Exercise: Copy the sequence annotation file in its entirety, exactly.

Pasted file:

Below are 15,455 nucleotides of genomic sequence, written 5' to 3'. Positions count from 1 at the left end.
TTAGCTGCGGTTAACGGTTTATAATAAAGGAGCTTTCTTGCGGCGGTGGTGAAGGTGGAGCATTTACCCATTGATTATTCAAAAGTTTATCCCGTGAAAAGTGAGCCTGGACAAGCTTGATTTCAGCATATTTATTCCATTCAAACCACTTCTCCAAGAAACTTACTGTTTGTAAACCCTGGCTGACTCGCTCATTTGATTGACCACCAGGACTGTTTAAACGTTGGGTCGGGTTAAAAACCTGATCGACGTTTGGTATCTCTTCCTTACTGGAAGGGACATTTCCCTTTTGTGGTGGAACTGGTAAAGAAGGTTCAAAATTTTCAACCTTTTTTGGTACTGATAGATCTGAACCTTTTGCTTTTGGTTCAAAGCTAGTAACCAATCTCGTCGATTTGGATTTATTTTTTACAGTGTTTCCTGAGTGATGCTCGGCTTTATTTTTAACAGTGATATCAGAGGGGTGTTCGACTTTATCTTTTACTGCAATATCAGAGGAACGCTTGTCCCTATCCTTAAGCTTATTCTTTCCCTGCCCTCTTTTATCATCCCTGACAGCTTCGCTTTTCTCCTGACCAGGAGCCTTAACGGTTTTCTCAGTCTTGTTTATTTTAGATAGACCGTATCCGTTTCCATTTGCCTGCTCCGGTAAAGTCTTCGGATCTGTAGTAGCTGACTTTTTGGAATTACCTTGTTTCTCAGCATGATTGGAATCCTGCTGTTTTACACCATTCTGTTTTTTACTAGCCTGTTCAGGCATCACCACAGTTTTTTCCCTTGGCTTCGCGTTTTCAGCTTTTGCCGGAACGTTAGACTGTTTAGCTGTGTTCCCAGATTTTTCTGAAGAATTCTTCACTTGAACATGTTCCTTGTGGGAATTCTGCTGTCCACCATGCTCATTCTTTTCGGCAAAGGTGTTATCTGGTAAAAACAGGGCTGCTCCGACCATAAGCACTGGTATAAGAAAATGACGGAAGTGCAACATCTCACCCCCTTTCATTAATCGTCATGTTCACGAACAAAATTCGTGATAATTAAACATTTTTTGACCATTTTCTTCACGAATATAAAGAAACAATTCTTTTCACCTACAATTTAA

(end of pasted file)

Below are 15,455 nucleotides of genomic sequence, written 5' to 3'. Positions count from 1 at the left end.
TTAGCTGCGGTTAACGGTTTATAATAAAGGAGCTTTCTTGCGGCGGTGGTGAAGGTGGAGCATTTACCCATTGATTATTCAAAAGTTTATCCCGTGAAAAGTGAGCCTGGACAAGCTTGATTTCAGCATATTTATTCCATTCAAACCACTTCTCCAAGAAACTTACTGTTTGTAAACCCTGGCTGACTCGCTCATTTGATTGACCACCAGGACTGTTTAAACGTTGGGTCGGGTTAAAAACCTGATCGACGTTTGGTATCTCTTCCTTACTGGAAGGGACATTTCCCTTTTGTGGTGGAACTGGTAAAGAAGGTTCAAAATTTTCAACCTTTTTTGGTACTGATAGATCTGAACCTTTTGCTTTTGGTTCAAAGCTAGTAACCAATCTCGTCGATTTGGATTTATTTTTTACAGTGTTTCCTGAGTGATGCTCGGCTTTATTTTTAACAGTGATATCAGAGGGGTGTTCGACTTTATCTTTTACTGCAATATCAGAGGAACGCTTGTCCCTATCCTTAAGCTTATTCTTTCCCTGCCCTCTTTTATCATCCCTGACAGCTTCGCTTTTCTCCTGACCAGGAGCCTTAACGGTTTTCTCAGTCTTGTTTATTTTAGATAGACCGTATCCGTTTCCATTTGCCTGCTCCGGTAAAGTCTTCGGATCTGTAGTAGCTGACTTTTTGGAATTACCTTGTTTCTCAGCATGATTGGAATCCTGCTGTTTTACACCATTCTGTTTTTTACTAGCCTGTTCAGGCATCACCACAGTTTTTTCCCTTGGCTTCGCGTTTTCAGCTTTTGCCGGAACGTTAGACTGTTTAGCTGTGTTCCCAGATTTTTCTGAAGAATTCTTCACTTGAACATGTTCCTTGTGGGAATTCTGCTGTCCACCATGCTCATTCTTTTCGGCAAAGGTGTTATCTGGTAAAAACAGGGCTGCTCCGACCATAAGCACTGGTATAAGAAAATGACGGAAGTGCAACATCTCACCCCCTTTCATTAATCGTCATGTTCACGAACAAAATTCGTGATAATTAAACATTTTTTGACCATTTTCTTCACGAATATAAAGAAACAATTCTTTTCACCTACAATTTAA